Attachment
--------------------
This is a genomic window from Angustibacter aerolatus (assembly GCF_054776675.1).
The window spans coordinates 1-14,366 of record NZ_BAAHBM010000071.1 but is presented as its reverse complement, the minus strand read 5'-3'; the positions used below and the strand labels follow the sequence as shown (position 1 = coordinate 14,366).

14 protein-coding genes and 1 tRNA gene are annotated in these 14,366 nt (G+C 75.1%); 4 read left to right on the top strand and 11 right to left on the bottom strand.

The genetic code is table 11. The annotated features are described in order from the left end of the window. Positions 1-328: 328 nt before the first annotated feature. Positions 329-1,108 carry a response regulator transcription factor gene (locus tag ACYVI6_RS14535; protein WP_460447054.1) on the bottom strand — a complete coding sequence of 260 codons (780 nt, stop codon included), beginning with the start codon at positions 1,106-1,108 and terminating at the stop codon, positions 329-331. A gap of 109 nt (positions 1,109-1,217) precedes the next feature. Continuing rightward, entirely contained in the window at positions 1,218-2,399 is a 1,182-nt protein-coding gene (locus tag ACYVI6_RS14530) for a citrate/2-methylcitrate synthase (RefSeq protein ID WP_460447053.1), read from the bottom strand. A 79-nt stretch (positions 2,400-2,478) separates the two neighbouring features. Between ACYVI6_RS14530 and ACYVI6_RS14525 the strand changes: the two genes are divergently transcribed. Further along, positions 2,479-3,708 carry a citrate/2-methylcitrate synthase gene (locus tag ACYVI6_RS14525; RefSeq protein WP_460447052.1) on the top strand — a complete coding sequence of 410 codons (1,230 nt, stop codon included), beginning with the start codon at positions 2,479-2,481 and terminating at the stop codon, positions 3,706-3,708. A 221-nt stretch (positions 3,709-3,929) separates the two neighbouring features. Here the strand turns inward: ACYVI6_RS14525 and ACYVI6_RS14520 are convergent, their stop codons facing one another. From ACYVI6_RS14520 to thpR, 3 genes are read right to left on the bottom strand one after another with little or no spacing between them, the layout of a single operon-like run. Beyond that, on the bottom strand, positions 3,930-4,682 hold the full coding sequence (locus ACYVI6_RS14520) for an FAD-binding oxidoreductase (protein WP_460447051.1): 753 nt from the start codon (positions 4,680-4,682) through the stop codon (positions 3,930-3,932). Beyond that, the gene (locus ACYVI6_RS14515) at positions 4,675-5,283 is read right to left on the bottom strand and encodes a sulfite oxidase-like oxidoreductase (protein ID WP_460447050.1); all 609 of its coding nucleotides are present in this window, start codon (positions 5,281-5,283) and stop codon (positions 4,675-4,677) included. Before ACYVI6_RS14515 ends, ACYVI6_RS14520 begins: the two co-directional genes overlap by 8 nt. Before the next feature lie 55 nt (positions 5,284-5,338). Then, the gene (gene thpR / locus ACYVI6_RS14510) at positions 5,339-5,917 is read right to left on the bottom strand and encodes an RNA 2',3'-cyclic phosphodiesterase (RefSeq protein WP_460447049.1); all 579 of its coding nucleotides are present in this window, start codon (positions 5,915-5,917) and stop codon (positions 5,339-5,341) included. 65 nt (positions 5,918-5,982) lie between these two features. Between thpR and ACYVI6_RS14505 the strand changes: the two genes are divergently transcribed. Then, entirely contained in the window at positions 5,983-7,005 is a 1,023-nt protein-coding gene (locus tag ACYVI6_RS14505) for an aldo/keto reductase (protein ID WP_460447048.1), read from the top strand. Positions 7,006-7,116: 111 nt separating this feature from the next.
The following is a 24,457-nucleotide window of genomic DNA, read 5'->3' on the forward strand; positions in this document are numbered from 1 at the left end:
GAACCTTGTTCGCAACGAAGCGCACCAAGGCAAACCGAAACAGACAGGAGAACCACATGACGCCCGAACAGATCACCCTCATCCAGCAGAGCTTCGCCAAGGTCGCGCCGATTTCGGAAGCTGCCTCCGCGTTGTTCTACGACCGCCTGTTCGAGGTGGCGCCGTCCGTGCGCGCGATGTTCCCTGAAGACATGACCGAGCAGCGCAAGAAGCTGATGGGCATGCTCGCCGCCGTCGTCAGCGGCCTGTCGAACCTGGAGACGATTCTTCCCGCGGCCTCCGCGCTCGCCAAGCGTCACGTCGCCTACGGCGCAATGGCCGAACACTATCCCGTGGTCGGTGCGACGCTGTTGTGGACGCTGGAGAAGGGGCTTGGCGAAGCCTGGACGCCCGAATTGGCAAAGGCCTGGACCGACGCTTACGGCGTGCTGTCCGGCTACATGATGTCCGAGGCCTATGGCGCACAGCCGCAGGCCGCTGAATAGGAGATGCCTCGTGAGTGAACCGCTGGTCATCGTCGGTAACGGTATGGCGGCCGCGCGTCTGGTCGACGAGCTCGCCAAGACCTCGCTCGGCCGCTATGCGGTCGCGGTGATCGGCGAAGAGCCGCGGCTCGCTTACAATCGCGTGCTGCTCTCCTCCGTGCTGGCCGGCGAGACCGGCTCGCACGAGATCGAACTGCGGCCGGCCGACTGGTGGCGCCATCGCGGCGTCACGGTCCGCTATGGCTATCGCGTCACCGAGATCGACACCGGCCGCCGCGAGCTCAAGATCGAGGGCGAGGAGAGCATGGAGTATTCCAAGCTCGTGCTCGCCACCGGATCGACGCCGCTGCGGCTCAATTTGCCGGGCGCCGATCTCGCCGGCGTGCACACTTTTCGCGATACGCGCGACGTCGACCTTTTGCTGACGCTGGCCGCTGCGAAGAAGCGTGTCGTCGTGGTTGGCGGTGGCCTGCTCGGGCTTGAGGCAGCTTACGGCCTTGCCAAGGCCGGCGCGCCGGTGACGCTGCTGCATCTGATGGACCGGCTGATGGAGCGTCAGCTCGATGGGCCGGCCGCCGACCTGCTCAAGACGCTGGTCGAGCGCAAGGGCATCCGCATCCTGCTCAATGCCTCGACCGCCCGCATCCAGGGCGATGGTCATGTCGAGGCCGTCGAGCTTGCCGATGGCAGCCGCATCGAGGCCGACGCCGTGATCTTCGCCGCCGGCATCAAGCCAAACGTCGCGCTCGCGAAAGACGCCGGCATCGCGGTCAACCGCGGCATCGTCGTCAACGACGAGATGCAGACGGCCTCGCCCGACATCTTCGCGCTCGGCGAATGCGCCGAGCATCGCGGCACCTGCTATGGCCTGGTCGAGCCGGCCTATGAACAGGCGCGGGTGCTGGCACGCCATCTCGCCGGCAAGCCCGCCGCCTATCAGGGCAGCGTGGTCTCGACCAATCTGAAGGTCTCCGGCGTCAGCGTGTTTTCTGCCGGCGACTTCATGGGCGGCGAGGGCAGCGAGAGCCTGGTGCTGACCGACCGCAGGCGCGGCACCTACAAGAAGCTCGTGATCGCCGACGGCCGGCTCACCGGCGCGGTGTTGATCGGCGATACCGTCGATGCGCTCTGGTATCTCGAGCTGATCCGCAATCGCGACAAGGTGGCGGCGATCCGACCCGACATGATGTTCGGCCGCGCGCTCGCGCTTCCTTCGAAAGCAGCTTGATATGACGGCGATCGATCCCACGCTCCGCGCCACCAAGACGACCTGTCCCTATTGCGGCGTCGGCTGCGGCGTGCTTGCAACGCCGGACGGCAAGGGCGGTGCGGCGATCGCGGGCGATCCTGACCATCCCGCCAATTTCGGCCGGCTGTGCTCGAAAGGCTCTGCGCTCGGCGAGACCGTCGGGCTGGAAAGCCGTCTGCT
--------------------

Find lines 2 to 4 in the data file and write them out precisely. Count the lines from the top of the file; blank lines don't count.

The window spans coordinates 1-14,366 of record NZ_BAAHBM010000071.1 but is presented as its reverse complement, the minus strand read 5'-3'; the positions used below and the strand labels follow the sequence as shown (position 1 = coordinate 14,366).

14 protein-coding genes and 1 tRNA gene are annotated in these 14,366 nt (G+C 75.1%); 4 read left to right on the top strand and 11 right to left on the bottom strand.

The genetic code is table 11. The annotated features are described in order from the left end of the window. Positions 1-328: 328 nt before the first annotated feature. Positions 329-1,108 carry a response regulator transcription factor gene (locus tag ACYVI6_RS14535; protein WP_460447054.1) on the bottom strand — a complete coding sequence of 260 codons (780 nt, stop codon included), beginning with the start codon at positions 1,106-1,108 and terminating at the stop codon, positions 329-331. A gap of 109 nt (positions 1,109-1,217) precedes the next feature. Continuing rightward, entirely contained in the window at positions 1,218-2,399 is a 1,182-nt protein-coding gene (locus tag ACYVI6_RS14530) for a citrate/2-methylcitrate synthase (RefSeq protein ID WP_460447053.1), read from the bottom strand. A 79-nt stretch (positions 2,400-2,478) separates the two neighbouring features. Between ACYVI6_RS14530 and ACYVI6_RS14525 the strand changes: the two genes are divergently transcribed. Further along, positions 2,479-3,708 carry a citrate/2-methylcitrate synthase gene (locus tag ACYVI6_RS14525; RefSeq protein WP_460447052.1) on the top strand — a complete coding sequence of 410 codons (1,230 nt, stop codon included), beginning with the start codon at positions 2,479-2,481 and terminating at the stop codon, positions 3,706-3,708. A 221-nt stretch (positions 3,709-3,929) separates the two neighbouring features. Here the strand turns inward: ACYVI6_RS14525 and ACYVI6_RS14520 are convergent, their stop codons facing one another. From ACYVI6_RS14520 to thpR, 3 genes are read right to left on the bottom strand one after another with little or no spacing between them, the layout of a single operon-like run. Beyond that, on the bottom strand, positions 3,930-4,682 hold the full coding sequence (locus ACYVI6_RS14520) for an FAD-binding oxidoreductase (protein WP_460447051.1): 753 nt from the start codon (positions 4,680-4,682) through the stop codon (positions 3,930-3,932). Beyond that, the gene (locus ACYVI6_RS14515) at positions 4,675-5,283 is read right to left on the bottom strand and encodes a sulfite oxidase-like oxidoreductase (protein ID WP_460447050.1); all 609 of its coding nucleotides are present in this window, start codon (positions 5,281-5,283) and stop codon (positions 4,675-4,677) included. Before ACYVI6_RS14515 ends, ACYVI6_RS14520 begins: the two co-directional genes overlap by 8 nt. Before the next feature lie 55 nt (positions 5,284-5,338). Then, the gene (gene thpR / locus ACYVI6_RS14510) at positions 5,339-5,917 is read right to left on the bottom strand and encodes an RNA 2',3'-cyclic phosphodiesterase (RefSeq protein WP_460447049.1); all 579 of its coding nucleotides are present in this window, start codon (positions 5,915-5,917) and stop codon (positions 5,339-5,341) included. 65 nt (positions 5,918-5,982) lie between these two features. Between thpR and ACYVI6_RS14505 the strand changes: the two genes are divergently transcribed. Then, entirely contained in the window at positions 5,983-7,005 is a 1,023-nt protein-coding gene (locus tag ACYVI6_RS14505) for an aldo/keto reductase (protein ID WP_460447048.1), read from the top strand. Positions 7,006-7,116: 111 nt separating this feature from the next.